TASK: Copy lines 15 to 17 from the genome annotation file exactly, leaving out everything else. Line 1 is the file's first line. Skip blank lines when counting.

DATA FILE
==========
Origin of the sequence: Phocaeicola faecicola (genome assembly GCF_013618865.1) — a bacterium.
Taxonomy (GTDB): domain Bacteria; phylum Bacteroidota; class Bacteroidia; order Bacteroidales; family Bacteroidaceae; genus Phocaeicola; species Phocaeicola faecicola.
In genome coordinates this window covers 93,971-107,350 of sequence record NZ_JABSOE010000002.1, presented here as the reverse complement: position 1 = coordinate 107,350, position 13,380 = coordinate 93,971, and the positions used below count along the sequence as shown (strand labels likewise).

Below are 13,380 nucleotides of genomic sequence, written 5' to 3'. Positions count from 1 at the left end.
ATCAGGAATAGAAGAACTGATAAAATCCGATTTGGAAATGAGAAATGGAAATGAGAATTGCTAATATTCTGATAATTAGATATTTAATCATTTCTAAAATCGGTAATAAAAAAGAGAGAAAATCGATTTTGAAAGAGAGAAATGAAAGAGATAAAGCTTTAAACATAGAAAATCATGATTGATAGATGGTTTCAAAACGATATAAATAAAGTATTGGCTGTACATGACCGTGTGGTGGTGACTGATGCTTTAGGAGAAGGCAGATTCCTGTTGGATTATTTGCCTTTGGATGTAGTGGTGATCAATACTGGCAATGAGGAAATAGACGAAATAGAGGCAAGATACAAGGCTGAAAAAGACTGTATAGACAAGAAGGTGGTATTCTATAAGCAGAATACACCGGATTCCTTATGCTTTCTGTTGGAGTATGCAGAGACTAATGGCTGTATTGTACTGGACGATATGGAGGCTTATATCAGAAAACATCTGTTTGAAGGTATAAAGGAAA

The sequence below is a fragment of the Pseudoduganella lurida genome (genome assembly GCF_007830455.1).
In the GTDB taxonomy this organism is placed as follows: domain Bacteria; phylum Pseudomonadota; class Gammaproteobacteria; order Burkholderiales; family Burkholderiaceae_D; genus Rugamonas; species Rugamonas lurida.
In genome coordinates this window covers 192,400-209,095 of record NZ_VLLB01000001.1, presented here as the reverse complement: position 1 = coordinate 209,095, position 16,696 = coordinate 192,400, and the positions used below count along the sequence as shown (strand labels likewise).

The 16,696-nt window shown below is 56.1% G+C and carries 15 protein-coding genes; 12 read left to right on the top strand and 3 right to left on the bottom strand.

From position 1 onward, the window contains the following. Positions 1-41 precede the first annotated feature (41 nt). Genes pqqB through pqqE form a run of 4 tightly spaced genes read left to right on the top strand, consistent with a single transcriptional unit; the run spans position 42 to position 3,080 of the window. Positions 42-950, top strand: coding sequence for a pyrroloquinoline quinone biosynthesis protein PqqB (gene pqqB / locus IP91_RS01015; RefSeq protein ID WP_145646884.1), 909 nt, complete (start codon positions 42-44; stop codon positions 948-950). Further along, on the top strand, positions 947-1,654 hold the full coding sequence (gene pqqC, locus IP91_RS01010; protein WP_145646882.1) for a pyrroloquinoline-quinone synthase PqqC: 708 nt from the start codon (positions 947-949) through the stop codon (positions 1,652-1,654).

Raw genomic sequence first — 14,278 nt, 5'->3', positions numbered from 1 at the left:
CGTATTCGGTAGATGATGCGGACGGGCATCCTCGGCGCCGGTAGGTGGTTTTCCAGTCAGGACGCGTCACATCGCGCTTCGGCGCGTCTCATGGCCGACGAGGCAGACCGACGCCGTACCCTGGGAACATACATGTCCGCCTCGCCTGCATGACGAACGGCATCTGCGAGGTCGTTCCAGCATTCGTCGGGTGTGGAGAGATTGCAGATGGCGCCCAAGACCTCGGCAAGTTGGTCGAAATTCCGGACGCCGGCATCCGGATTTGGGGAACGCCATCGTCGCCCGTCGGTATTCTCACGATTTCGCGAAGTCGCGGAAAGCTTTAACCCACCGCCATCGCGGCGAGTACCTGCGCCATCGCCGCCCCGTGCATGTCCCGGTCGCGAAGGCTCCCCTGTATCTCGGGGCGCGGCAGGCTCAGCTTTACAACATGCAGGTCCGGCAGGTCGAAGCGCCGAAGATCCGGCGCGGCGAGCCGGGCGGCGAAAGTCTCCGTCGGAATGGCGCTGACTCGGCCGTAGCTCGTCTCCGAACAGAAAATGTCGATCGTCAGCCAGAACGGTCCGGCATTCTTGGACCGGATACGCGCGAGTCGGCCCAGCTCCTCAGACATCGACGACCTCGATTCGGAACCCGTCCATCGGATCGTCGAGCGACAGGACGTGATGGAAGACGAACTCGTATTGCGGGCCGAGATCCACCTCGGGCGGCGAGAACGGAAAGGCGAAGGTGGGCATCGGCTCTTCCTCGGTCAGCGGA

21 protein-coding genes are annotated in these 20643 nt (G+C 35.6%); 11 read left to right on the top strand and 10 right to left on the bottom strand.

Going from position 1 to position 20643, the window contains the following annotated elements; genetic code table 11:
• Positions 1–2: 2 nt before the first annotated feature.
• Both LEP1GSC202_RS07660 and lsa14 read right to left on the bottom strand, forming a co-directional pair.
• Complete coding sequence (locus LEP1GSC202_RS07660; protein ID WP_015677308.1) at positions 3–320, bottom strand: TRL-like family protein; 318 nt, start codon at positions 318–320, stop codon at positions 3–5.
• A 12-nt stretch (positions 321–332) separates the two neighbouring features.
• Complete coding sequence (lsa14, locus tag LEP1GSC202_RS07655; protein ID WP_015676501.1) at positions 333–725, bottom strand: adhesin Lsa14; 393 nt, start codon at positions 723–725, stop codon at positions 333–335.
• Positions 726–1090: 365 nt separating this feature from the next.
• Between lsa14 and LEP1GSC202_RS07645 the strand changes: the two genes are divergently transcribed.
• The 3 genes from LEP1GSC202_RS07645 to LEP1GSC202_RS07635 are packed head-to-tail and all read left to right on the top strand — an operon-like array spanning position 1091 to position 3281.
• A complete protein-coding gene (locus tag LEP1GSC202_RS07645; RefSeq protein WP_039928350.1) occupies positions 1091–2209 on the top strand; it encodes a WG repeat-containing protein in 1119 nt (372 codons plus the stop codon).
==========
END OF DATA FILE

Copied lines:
• Positions 1–2: 2 nt before the first annotated feature.
• Both LEP1GSC202_RS07660 and lsa14 read right to left on the bottom strand, forming a co-directional pair.
• Complete coding sequence (locus LEP1GSC202_RS07660; protein ID WP_015677308.1) at positions 3–320, bottom strand: TRL-like family protein; 318 nt, start codon at positions 318–320, stop codon at positions 3–5.